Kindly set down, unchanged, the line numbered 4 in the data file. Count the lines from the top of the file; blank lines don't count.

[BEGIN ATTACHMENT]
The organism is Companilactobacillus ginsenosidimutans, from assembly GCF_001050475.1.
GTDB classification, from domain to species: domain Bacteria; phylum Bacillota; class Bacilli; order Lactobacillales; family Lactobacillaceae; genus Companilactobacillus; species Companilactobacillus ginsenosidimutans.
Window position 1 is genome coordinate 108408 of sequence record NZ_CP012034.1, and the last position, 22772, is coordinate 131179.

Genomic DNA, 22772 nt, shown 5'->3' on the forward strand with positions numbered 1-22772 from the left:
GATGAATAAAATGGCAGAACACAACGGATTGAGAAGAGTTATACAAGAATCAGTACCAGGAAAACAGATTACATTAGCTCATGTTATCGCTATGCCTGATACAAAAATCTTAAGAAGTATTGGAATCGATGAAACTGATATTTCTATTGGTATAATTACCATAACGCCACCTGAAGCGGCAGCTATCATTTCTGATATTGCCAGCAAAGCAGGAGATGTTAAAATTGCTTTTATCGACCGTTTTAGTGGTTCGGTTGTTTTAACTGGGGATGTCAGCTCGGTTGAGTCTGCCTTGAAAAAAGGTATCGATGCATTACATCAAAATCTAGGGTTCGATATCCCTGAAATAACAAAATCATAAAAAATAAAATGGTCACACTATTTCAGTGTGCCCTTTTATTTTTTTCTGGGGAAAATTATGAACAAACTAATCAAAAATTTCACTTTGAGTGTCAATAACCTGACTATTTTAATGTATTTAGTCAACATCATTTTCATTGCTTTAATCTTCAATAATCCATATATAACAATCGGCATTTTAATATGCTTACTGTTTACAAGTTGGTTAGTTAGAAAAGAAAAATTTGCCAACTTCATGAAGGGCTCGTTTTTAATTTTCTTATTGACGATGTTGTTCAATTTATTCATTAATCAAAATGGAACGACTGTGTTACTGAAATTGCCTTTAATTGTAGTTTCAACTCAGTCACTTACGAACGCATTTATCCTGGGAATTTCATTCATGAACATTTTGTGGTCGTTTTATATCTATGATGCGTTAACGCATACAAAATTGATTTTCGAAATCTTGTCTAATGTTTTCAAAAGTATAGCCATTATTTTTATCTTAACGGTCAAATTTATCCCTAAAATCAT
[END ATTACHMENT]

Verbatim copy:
Genomic DNA, 22772 nt, shown 5'->3' on the forward strand with positions numbered 1-22772 from the left: